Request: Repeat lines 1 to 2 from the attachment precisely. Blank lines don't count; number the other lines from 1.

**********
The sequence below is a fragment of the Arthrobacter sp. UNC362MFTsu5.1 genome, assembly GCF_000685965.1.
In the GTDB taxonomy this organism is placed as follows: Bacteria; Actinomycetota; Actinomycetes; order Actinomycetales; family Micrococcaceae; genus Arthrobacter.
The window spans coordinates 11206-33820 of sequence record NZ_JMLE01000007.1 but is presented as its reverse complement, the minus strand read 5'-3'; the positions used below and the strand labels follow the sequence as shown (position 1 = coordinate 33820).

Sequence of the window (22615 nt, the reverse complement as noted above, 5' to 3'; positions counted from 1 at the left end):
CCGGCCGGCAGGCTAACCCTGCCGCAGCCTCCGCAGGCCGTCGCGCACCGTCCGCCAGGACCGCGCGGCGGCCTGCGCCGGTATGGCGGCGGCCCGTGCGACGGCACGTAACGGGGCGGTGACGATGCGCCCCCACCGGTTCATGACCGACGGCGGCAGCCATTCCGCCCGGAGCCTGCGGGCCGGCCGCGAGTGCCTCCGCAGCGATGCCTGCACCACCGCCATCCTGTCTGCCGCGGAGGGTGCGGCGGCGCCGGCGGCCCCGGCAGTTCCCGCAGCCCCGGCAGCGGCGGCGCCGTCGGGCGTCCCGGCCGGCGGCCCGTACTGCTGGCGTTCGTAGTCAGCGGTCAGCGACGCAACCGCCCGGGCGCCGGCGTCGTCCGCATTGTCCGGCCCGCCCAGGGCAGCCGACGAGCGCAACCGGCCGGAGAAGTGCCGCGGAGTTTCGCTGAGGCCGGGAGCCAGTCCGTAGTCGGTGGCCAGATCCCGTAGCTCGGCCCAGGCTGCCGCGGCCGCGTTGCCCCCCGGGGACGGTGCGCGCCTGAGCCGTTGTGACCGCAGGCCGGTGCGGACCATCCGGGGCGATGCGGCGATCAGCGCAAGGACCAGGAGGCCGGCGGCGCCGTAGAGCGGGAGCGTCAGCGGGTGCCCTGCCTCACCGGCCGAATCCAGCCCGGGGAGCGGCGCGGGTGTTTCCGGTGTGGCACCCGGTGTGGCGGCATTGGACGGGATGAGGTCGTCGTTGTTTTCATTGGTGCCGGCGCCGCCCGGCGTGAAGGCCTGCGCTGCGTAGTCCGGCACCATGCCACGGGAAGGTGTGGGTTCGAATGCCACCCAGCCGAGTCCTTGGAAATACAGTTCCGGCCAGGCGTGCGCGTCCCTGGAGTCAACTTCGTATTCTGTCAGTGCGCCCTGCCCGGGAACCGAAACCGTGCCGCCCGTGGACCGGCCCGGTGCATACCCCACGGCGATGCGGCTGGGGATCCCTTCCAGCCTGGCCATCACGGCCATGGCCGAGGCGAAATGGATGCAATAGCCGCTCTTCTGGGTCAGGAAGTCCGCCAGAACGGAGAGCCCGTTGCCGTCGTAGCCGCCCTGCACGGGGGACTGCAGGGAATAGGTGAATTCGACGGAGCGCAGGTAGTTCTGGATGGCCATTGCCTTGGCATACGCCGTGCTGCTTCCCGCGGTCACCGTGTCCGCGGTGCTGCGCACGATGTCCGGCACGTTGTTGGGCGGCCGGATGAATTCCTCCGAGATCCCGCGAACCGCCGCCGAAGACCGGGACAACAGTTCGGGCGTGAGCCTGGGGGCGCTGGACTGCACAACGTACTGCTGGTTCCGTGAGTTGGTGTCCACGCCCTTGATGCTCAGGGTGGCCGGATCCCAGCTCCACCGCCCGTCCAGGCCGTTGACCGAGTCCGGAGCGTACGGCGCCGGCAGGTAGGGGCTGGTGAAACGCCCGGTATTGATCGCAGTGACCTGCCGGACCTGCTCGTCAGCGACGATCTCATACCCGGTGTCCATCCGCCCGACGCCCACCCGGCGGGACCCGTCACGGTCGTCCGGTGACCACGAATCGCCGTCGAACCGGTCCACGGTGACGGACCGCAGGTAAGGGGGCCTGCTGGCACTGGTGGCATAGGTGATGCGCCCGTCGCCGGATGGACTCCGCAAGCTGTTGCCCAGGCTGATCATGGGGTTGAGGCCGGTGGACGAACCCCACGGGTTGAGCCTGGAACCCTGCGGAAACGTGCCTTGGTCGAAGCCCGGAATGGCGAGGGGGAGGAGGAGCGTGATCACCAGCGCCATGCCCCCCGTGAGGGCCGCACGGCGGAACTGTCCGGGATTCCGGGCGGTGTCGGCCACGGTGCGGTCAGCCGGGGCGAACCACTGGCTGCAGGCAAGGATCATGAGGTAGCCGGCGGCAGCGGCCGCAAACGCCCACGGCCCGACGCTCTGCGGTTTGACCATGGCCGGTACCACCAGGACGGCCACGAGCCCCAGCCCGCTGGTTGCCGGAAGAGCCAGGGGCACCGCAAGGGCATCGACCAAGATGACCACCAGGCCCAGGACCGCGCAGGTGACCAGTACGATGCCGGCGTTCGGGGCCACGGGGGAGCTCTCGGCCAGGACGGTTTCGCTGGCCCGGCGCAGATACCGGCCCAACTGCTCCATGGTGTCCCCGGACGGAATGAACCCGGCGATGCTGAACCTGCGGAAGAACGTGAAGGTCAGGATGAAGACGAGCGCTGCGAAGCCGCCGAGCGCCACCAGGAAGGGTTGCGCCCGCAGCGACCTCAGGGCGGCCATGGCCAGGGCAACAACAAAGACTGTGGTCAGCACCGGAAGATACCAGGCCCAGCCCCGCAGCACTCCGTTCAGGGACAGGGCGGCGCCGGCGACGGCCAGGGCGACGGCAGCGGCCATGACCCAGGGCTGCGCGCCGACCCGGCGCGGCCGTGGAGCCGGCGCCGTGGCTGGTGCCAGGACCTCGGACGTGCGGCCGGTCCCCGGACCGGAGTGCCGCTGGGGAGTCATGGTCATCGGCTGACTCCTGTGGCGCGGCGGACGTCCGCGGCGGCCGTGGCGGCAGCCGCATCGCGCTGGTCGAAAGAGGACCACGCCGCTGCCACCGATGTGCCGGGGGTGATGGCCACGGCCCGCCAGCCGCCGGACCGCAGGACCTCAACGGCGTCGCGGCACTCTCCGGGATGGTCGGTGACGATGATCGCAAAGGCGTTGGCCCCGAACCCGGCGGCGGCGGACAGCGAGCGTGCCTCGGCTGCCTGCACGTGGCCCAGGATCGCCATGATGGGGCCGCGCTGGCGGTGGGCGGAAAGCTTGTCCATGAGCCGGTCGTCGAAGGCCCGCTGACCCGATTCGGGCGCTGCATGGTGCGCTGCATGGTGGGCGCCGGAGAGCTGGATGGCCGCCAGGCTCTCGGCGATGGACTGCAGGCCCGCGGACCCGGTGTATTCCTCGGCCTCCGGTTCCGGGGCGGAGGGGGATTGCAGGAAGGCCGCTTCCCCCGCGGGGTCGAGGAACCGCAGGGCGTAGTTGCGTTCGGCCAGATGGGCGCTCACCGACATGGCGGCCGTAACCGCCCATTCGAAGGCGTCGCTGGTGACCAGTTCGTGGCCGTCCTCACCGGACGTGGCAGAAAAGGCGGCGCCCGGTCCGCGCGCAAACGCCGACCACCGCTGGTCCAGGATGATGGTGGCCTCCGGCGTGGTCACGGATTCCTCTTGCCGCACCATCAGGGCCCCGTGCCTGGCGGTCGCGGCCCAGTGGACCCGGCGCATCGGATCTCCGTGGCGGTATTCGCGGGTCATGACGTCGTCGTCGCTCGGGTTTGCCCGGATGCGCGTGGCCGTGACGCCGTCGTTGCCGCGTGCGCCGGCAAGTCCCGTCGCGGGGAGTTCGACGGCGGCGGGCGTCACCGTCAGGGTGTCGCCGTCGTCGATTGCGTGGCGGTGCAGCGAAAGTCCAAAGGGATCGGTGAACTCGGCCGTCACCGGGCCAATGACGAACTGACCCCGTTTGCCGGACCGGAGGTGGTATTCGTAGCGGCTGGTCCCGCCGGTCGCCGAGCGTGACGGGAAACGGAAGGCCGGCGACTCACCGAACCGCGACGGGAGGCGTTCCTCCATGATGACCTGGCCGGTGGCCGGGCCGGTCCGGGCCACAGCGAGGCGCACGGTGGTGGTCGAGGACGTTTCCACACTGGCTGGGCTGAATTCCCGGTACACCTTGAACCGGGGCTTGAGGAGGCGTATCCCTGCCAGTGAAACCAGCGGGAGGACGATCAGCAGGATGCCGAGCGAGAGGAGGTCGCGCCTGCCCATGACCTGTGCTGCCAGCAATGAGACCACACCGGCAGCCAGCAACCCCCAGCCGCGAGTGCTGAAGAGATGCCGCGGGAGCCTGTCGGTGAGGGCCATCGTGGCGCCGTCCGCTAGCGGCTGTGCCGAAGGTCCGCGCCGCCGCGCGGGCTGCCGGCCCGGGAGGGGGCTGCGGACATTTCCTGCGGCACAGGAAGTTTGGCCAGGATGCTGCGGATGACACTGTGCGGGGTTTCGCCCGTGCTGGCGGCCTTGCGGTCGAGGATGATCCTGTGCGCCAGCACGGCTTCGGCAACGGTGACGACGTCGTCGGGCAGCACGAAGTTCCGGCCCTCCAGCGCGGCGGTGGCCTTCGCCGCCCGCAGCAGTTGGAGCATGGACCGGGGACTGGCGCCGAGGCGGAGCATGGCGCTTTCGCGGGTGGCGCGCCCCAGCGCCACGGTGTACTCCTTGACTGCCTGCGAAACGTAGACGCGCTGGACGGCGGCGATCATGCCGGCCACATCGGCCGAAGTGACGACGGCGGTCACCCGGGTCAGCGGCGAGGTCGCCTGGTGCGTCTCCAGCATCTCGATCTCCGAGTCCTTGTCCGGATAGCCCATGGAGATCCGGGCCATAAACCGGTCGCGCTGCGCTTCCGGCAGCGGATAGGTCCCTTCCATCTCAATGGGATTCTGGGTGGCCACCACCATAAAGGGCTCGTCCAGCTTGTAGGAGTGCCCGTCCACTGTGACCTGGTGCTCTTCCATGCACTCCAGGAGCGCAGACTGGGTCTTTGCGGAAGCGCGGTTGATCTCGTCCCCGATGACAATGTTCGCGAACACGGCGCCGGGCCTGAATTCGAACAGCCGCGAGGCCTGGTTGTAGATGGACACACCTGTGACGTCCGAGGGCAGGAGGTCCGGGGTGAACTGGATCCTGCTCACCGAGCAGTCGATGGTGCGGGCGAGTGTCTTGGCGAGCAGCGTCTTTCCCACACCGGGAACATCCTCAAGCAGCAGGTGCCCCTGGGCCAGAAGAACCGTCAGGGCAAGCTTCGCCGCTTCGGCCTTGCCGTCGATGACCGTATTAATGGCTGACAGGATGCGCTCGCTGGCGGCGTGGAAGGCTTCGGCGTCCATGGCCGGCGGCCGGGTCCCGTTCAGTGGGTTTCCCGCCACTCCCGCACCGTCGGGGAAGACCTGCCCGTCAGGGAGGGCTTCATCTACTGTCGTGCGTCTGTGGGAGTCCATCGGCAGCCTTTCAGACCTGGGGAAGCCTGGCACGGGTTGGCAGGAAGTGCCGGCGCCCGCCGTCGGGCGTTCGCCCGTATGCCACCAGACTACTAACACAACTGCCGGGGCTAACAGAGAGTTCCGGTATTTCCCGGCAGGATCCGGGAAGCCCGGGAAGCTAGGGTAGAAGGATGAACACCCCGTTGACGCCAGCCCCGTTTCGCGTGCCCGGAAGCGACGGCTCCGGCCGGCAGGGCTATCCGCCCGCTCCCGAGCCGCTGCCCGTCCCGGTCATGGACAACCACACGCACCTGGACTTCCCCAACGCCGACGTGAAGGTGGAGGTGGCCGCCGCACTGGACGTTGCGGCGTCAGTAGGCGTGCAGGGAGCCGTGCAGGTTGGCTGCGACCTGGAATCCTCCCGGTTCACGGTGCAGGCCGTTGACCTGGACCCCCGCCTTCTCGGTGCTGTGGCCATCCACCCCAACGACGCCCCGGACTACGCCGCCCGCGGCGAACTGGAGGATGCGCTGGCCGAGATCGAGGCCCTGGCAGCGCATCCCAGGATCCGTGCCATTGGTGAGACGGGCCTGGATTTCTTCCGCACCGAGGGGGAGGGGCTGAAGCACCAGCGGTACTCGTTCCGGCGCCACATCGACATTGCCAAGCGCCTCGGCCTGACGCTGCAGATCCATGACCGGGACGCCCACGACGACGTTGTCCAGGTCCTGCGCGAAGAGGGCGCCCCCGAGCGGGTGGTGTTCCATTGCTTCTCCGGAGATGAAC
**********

The sequence below is a fragment of the Arthrobacter sp. UNC362MFTsu5.1 genome, assembly GCF_000685965.1.
In the GTDB taxonomy this organism is placed as follows: Bacteria; Actinomycetota; Actinomycetes; order Actinomycetales; family Micrococcaceae; genus Arthrobacter.